Eat Healthy Fats for a Healthy Brain

By Allan Warshowsky FACOG, ABIHM


Alzheimer’s disease is primarily the result of increased brain inflammation. This has been referred to as “the brain on fire.” To maintain our brain health and cognitive abilities, we need to make dietary and other lifestyle choices that will reduce inflammation and put out the fire. Maximizing healthy fats in the diet optimizes brain health.

There has been much controversy about which fats to include in a healthy diet that would help us to avoid or reduce the chances of developing Alzheimer’s or  other chronic diseases of aging like diabetes, cardiovascular disease, cancers, osteoarthritic conditions, autoimmune disease, and cognitive decline.

Not All Fats Are the Same

  • Trans fats are the synthetic fats we find in our food that are often identified as partially hydrogenated vegetable oils.
  • Naturally occurring fats and oils found in food are further categorized as:
    • fish oils (deep sea cold water fish)
    • saturated fats, found in coconut, grass fed/finished red meats, and deep sea cold water fish
    • mono-saturated fats, found in In olive oil
    • polyunsaturated fats, found in soybean, canola, cottonseed, corn and peanut oils

Saturated fats are the least flexible and are therefore solid at room temperatures, while polyunsaturated fats, being the most flexible, are liquid at room temperatures.

The solid saturated fats (coconut, ghee, organic butter) are best for cooking because they can withstand higher heat and not “burn,” and create free radicals which cause the body to break down and age more quickly. Mono saturated fats (olive oil) and nut and seed oils (flaxseed, walnut) work well on salads and vegetables.

The Role of Omega Oils in Inflammation

Fats and oils found in foods can be inflammatory or anti-inflammatory depending on whether they are primarily omega 3 or omega 6 oils. The “trans” fats (partially hydrogenated) are inflammatory and need to be 100% removed from the diet.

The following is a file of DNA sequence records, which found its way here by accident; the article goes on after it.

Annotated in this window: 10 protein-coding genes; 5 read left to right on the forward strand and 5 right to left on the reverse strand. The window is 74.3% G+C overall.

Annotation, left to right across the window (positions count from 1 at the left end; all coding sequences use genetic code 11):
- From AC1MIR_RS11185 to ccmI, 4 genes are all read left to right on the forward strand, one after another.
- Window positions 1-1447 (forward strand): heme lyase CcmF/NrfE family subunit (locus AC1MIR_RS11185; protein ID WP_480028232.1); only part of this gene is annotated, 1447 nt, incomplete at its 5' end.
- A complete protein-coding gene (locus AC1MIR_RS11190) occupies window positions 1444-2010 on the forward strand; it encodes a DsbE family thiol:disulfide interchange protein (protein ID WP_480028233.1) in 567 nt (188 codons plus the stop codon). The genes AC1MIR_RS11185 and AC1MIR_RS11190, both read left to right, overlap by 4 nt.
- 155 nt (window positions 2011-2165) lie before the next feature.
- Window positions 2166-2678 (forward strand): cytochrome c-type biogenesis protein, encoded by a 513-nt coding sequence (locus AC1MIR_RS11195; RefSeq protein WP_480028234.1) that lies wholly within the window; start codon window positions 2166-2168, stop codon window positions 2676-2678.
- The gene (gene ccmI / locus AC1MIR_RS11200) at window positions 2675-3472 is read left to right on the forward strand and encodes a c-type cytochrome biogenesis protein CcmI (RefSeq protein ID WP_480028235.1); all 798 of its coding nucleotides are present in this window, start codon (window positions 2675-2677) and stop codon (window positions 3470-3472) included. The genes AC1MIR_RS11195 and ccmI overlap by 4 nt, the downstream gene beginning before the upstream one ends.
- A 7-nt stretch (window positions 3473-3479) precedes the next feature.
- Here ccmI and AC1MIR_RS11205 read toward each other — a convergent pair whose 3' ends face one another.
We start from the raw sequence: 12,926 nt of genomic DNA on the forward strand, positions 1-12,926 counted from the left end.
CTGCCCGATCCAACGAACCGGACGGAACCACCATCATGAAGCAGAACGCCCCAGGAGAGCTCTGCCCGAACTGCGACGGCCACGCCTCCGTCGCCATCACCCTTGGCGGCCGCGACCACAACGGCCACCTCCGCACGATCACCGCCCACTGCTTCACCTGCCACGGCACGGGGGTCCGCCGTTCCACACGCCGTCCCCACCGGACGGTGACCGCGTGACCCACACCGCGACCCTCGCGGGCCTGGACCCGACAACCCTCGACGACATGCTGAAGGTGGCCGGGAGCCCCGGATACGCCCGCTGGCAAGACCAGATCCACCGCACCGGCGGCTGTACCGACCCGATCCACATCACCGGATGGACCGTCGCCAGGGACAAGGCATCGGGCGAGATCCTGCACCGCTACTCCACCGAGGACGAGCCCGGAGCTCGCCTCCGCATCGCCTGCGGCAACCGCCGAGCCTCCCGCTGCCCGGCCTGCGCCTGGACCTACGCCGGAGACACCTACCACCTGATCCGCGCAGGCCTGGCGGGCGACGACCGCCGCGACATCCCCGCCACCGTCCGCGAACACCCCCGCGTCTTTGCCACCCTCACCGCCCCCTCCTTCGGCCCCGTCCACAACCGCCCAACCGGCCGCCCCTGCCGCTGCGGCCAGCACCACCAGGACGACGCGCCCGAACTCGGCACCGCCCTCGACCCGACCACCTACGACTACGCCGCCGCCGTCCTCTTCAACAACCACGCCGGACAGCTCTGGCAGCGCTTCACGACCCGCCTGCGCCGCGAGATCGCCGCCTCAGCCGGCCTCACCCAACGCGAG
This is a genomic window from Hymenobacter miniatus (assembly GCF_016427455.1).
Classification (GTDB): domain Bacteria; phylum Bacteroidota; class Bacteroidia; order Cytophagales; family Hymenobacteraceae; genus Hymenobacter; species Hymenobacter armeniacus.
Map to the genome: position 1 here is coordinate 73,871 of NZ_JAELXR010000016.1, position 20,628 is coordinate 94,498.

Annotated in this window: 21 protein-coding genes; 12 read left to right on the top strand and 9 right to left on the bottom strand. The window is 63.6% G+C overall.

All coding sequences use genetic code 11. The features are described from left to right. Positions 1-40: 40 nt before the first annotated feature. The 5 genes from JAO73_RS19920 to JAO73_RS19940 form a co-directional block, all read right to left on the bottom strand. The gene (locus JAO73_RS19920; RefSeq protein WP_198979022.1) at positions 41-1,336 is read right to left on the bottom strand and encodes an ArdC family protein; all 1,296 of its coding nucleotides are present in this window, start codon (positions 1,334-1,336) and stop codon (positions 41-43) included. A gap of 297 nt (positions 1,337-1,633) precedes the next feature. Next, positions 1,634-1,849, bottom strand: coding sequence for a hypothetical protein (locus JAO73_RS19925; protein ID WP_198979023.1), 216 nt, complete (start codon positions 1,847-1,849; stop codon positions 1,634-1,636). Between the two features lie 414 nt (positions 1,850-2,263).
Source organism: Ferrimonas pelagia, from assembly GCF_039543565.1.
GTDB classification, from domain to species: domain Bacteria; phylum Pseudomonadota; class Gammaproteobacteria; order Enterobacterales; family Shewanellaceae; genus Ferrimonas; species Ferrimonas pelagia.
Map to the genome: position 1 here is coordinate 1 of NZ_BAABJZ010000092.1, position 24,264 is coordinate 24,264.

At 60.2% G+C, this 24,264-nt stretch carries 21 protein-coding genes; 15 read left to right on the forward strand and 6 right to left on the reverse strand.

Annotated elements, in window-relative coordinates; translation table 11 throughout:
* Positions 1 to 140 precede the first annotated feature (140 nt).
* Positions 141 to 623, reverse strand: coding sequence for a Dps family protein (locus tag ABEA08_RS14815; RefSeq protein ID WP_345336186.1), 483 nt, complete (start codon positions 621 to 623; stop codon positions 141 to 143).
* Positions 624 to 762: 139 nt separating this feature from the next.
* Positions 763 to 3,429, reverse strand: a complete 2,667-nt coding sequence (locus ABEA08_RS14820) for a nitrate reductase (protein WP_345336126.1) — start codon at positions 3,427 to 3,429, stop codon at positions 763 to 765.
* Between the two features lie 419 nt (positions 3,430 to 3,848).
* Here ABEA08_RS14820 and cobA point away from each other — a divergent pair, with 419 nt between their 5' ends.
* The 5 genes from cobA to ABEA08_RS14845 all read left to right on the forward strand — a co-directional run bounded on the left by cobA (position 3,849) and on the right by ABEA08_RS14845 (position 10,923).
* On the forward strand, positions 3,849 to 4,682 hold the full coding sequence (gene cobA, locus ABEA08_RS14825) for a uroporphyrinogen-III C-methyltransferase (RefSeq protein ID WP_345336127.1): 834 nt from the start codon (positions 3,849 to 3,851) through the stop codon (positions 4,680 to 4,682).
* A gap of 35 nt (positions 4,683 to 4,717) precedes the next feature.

Omega 6 oils are more inflammatory, while the omega 3 oils are anti- inflammatory. We find Omega 3 oils  in fruits, seeds and nuts, vegetables and legumes, grass fed meats and pasture-raised poultry, specific fish, dairy in the form of ghee and organic butter, and coconut.  See below for more specific information on what oils are healthiest to consume.

Guidelines for Brain Healthy Oils

  • Avoid oils that are high in the inflammatory omega 6 fatty acids. These include soybean, canola, cottonseed, corn sunflower, safflower, sesame, and peanut oils.
  • Include all of the omega 3 anti-inflammatory fats and oils in your diet to maintain a healthy brain. These include pacific salmon, sardines and mackerel, grass fed and grass finished red meats and “pastured” poultry, ghee and organic butter, flaxseed and walnut oil, coconut oil, olive oil and avocado oil.

When the brain is inflamed it cannot utilize its usual energy source which is glucose or sugar.  Coconut oil has the added benefit of providing the brain with its preferred energy source, ketones.  Ketones supply brain cells (neurons) with the energy they require to heal. Add 2-4 tablespoons of coconut oil to your food daily.

Eating healthy fats for a healthy brain requires that you be aware of which fats and oils are increasing inflammation and which fats and oils are putting out the fire.  By making the choice to consume more healthy fats and eliminating those that cause inflammation, you are increasing the likelihood that your brain will remain healthy throughout your life.


Eating Healthy While Eating Out

by Priscilla Warshowsky, CHHC, & Myra Oney, CHHC

Take Healthy Eating Habits on the Road

A healthy lifestyle takes planning and a consistent routine for shopping and preparing meals. An impromptu meal out with friends, extended family or coworkers is also good for the body and mind because it is a great way to relax, socialize, and sometimes try new foods. But when eating out derails your healthy eating habits every time, you may want to consider some of the suggestions below: